So how is my confidence level since the Babcock presser?

I’m about 1000% positive that the prez and his new coach have all but completed their certification to handle industrial explosives and are impatiently waiting for the end of the Stanley Cup final to commence demolition.

How have they managed to quell any fears of short-cutting a rebuild?


In his initial press conference, that magnificent word was uttered several times by a coach who is widely reputed to lack either the will or ability to bullshit anyone.  That word has never before sounded so welcomed or comforting as it did that day.  It became clear that the “pain” he referred to was that which is inherent to any calculated, patient build.  The “pain” he talked about was that caused by short term losing, and all of the resulting melodrama this market’s MSM will assuredly try to fuel and then capitalize on.  This “pain” is constructive, planned and long overdue.

Coming from a Mike Babcock, that 4 letter word unequivocally tells me that he GETS what has to take place here.  To me, his comments meant he truly grasped the scope of an honest organizational re-engineering.. moreso than many of the fans and media analysts who claim they do as well.  The notion of a tear-down in and of itself is still a novelty.  Many are being entertained by the upcoming draft and trades that will surely come.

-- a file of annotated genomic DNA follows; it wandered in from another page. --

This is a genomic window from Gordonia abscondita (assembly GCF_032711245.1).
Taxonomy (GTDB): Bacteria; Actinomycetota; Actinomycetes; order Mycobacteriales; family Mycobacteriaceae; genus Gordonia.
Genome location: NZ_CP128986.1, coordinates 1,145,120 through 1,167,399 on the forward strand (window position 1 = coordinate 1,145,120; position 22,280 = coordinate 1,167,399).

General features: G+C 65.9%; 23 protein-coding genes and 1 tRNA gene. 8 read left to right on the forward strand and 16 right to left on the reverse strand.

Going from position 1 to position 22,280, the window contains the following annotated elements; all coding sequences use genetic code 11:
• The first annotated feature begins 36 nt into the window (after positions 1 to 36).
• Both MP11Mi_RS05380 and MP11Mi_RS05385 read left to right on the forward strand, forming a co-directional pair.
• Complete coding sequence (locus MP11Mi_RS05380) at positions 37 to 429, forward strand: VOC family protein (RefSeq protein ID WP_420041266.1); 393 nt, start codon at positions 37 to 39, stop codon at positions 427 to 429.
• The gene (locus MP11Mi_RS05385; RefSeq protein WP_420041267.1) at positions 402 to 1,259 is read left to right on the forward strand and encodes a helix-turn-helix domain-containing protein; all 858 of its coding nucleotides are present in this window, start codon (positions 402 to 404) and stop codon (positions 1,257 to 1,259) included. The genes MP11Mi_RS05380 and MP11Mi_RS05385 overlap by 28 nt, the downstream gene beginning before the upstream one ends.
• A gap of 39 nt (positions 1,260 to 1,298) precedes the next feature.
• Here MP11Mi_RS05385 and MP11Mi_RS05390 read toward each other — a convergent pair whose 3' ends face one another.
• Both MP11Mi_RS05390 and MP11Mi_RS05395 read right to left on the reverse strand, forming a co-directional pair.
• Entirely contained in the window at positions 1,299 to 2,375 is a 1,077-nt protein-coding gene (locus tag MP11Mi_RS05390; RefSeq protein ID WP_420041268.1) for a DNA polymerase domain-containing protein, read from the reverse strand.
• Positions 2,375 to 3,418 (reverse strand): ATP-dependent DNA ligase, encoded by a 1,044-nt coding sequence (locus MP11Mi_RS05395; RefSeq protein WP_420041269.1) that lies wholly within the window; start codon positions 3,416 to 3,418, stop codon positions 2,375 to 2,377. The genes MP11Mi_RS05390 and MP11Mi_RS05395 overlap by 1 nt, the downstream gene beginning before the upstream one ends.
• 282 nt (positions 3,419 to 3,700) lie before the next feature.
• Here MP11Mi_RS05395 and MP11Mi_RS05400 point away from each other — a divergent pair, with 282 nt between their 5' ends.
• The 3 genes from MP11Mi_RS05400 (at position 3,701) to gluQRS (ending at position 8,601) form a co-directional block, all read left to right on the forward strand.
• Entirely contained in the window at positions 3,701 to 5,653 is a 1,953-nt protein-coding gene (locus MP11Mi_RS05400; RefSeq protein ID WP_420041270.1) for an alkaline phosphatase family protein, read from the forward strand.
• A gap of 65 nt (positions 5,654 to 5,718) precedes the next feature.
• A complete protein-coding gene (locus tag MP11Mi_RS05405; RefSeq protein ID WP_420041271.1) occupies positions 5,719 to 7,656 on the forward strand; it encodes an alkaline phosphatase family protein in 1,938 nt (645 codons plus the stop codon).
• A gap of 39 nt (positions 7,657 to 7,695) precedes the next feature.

That’s not “pain” folks – that’s a front row seat to watching a volcano erupt.  That’s the fun part.

The “pain” will come from having to remind ourselves to stay the course in February 2018 amidst a 7 game losing streak featuring a couple of very green, high-ceiling prospects who are struggling to improve upon the team’s .385 winning % en route to yet another top 10 pick. THAT’S the pain he’s talking about. THAT’S what will require us to share Shanny’s “stomach” and not lose our collective shit.

Babcock had mentioned a few times in interviews that his decision to sign here rested largely on the board’s commitment to forge ahead with a proper rebuild even if (when) the pitchforks start surfacing in 3 years.  That, to me, is the thinking of someone with the long term vision to finally guide this team out of perpetual mediocrity.  This is why we should not fear the “pain” Babs referred to.